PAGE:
June 15, 2020
Laura Ludwig, Project Manager, Co-Principal Investigator
When the pandemic settled in for good in mid-March, the ghost gear field work was just ramping up. Side scan sonar surveys had begun in February, and collaborating fishermen were readying their vessels and waiting for weather windows to grapple; in fact, just two days after Owen and Dave Seitler worked in Wellfleet, reported here earlier, the Center for Coastal Studies halted all field work operations until it could create effective safety working protocols during a very confusing time.
During the unexpected downtime, we reviewed the sonar imagery we had obtained in February in three of the targeted areas. Our success with grappling depends on good reconnaissance, so our marine geology team surveys the identified areas with side-scan sonar before we conduct any grappling exercises. The side-scan image pictured gives an idea of what the sonar can reveal in each survey area, such as lost lobster traps, which show up in the sonar imagery as small white dots.
Side-scan sonar surveys conducted in February provided information for us when we carefully re-started the field work after safety protocols were established, and with the go-ahead that the Center’s was categorized as “essential”, the first COVID-era boat headed out to the Fishing Ledges on March 28th.
“Going slowly and carefully at a minimum 6 foot distance apart and getting it done.”
— 3/28/20 text from Owen Nichols on the F/V RESOLVE, captained by Rob Martin.
When the debris and lobster traps come on board, data is recorded about the age and location of each trap, its condition and whether the escape vents are functioning, and whether there is any bycatch – living marine animals inadvertently captured by the trap — which is then released. (See the ling cod tucked in the trap in the photo right? He swam free soon after this photo was taken.) All this data is entered into a regional ghost gear database and we can then report on the number of lobsters, finfish, crabs, and other marine animals that were released from the traps, along with information about the size, sex and and fecundity (whether a female is egg-bearing or not) of the lobsters.
Over the month of April, three boats – Fishing Vessel (F/V) RESOLVE from Sandwich, KESTREL from Marshfield, and MISS LILLY from Provincetown — plied Cape Cod Bay, recovering over 10,000 pounds of lost traps, rope, buoys, net, cable, and monofilament in just 18 trips.
Disposing of this type of debris is challenging, but we have worked out a system with our waste handling partners over the years of conducting these cleanups to prevent thousands of pounds of fishing gear from heading to a landfill. This year, some of it was recycled, such as the broken wire traps or steel cable, and much of it was sent to an incineration plant. But many of the traps were in good, “fishable” condition, and with the help of the MA Environmental Police, we were able to identify the owners from the tags in the traps, and return them to their owners.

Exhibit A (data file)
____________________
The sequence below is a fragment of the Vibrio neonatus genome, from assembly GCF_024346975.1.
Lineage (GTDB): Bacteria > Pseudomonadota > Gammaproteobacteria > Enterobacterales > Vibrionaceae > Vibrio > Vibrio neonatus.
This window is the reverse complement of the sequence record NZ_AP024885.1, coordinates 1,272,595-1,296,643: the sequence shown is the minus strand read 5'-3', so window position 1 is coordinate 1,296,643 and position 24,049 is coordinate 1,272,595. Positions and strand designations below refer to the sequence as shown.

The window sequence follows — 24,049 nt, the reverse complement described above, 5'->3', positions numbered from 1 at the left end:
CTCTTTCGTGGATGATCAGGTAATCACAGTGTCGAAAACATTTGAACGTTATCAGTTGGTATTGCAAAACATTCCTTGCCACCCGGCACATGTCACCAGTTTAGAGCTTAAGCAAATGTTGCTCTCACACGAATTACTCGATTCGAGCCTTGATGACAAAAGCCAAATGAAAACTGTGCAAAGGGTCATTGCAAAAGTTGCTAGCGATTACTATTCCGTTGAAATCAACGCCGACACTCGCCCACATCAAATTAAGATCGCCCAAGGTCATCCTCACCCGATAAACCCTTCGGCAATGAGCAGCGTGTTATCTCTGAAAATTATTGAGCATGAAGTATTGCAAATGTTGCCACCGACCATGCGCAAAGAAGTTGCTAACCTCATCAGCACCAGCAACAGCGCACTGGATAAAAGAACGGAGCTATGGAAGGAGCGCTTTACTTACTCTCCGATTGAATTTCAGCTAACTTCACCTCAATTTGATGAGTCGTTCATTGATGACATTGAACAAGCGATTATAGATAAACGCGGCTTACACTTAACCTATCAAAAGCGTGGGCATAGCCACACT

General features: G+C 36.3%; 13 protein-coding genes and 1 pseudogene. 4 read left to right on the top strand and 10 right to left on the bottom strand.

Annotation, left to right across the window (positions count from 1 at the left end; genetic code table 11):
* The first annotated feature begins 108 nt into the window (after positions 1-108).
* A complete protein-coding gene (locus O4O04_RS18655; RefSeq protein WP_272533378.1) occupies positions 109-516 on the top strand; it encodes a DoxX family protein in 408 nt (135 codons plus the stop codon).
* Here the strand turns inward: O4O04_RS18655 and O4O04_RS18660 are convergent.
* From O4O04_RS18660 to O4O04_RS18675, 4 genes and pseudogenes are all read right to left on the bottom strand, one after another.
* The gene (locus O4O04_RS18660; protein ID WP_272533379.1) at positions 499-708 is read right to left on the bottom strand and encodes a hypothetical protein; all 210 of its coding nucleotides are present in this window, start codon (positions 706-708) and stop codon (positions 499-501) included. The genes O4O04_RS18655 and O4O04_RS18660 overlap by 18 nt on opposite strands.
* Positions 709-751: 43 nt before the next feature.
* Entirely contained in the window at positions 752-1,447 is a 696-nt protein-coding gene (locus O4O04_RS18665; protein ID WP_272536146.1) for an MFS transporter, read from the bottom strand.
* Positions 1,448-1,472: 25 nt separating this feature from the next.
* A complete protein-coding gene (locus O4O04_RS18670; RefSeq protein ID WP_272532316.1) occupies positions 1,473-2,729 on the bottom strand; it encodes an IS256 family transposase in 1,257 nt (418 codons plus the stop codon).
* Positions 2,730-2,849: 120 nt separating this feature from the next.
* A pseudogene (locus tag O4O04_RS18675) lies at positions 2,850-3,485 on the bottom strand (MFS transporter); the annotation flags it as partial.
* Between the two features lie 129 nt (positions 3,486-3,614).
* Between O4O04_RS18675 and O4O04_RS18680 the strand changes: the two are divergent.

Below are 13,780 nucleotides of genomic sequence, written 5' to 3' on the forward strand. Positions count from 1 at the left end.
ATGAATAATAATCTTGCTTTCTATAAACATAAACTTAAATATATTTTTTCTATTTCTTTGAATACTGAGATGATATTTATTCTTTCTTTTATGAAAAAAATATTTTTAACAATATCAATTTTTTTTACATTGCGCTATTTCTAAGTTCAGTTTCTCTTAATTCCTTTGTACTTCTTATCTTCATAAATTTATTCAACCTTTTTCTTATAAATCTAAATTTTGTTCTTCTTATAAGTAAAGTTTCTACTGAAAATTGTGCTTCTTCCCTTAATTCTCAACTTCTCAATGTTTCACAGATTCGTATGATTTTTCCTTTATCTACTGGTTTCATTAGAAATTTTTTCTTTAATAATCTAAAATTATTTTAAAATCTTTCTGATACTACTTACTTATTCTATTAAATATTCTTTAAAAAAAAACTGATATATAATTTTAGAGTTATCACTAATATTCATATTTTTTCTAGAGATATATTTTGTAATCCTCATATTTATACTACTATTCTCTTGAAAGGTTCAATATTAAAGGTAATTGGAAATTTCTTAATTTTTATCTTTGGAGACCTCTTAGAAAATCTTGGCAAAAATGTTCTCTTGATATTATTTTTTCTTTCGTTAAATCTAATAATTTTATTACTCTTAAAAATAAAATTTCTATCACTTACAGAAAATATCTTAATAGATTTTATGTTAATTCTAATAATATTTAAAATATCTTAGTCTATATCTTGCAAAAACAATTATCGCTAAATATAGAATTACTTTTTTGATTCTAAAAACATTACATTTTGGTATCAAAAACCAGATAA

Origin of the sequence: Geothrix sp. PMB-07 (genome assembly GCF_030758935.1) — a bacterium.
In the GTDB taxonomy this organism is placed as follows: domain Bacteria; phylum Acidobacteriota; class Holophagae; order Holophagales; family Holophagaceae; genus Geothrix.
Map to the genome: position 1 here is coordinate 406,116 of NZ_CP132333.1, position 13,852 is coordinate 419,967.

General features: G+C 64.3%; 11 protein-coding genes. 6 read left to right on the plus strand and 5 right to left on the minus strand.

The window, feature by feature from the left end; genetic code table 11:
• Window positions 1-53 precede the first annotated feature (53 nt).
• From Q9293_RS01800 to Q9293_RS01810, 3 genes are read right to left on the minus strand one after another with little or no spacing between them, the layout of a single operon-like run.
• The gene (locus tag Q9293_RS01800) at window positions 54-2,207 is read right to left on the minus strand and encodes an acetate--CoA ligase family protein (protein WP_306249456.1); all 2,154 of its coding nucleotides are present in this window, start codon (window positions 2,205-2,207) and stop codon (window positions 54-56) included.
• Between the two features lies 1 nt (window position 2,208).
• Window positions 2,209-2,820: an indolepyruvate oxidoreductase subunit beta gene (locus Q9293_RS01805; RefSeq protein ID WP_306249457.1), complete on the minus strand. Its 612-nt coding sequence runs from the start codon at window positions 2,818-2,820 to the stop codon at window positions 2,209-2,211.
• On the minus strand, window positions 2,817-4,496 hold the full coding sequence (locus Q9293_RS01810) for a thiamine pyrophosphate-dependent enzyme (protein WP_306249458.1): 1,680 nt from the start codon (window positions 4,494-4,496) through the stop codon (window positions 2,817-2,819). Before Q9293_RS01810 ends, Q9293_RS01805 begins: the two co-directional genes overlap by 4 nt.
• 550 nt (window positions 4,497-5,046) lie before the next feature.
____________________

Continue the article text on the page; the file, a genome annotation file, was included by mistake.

ID tags still present in some of the traps allow us to track the owners down to return good traps (m); Corrine Losch, CCS Americorps service member, flags the traps to be returned (r).
We gratefully acknowledge the support and participation of our extended team on this phase of the project, all of whom operated with professionalism and with safety at the forefront: lobstermen Rob, Mike, Pete and Kara, Provincetown Harbormaster’s Office and Dept. of Public Works, Sandwich Harbormaster’s Office, our friend Scott Torrey and his excavator, Caroline and Corrine who assisted when they could, the MA Environmental Police officers and MA Division of Marine Fisheries staff who consistently support this effort with their time and consultation, and our funders, the National Fish and Wildlife Foundation.
Normally, this project would have benefited from the participation of many other players – dock workers, photographers, on-board naturalists, a contracted grappling specialist from Long Island, and others – but due to the protocols established by CCS and the state, we limited the number of people at every turn, which meant that those that were involved had a lot more to do. Without a doubt, the person with the most on his plate was my co-Investigator, Owen Nichols, without whose cheerful and constant diligence this project would have suffered. He took most of the photos you see here (unless otherwise noted), was on nearly every boat, and smiled all the while. Thanks Owen, and thank you all for your interest in our project.